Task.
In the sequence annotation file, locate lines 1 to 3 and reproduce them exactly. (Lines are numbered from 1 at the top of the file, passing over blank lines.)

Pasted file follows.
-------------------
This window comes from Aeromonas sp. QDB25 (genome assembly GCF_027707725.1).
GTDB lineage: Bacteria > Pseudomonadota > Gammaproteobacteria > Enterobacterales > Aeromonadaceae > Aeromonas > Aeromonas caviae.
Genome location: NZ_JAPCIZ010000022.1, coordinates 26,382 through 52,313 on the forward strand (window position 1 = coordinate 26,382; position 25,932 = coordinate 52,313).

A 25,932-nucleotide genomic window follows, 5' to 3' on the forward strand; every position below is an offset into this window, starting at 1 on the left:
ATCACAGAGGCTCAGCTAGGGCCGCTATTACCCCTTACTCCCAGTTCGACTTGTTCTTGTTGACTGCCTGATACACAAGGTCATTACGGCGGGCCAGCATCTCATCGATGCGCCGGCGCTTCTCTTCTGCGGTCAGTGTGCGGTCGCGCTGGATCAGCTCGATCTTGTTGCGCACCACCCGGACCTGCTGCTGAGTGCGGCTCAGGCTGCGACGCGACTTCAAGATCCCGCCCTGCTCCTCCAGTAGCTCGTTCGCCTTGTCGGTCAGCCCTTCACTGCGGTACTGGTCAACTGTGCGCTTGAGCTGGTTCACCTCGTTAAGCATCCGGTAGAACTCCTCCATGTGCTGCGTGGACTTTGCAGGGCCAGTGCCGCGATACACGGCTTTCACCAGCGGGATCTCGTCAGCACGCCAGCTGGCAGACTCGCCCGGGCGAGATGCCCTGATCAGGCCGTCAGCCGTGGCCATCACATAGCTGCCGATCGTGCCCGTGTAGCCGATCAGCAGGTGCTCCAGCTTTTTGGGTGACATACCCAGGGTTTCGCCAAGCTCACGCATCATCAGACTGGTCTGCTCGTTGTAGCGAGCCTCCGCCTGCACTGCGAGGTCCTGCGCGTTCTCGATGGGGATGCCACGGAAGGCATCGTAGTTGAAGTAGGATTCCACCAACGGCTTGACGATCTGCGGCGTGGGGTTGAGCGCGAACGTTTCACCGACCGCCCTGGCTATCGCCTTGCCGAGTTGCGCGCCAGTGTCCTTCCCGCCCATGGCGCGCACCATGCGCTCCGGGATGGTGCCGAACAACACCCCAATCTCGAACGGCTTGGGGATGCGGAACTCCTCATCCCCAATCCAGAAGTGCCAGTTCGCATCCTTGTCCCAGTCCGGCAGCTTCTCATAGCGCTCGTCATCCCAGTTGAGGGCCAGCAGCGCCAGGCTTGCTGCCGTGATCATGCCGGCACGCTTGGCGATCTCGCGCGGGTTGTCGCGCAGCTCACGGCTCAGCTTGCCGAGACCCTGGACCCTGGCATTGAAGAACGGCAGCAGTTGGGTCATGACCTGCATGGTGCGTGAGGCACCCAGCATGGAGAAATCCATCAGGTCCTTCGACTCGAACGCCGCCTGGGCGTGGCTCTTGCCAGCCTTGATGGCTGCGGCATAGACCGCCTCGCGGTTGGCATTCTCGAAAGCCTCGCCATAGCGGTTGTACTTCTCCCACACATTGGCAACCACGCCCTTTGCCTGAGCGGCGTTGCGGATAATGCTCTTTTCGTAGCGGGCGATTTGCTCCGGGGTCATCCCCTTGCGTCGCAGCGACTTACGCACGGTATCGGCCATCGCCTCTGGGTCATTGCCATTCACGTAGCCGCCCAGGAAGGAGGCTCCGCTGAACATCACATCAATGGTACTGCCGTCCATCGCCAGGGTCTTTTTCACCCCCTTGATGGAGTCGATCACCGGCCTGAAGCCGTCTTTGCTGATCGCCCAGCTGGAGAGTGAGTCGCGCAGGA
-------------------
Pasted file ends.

This window comes from Aeromonas sp. QDB25 (genome assembly GCF_027707725.1).
GTDB lineage: Bacteria > Pseudomonadota > Gammaproteobacteria > Enterobacterales > Aeromonadaceae > Aeromonas > Aeromonas caviae.
Genome location: NZ_JAPCIZ010000022.1, coordinates 26,382 through 52,313 on the forward strand (window position 1 = coordinate 26,382; position 25,932 = coordinate 52,313).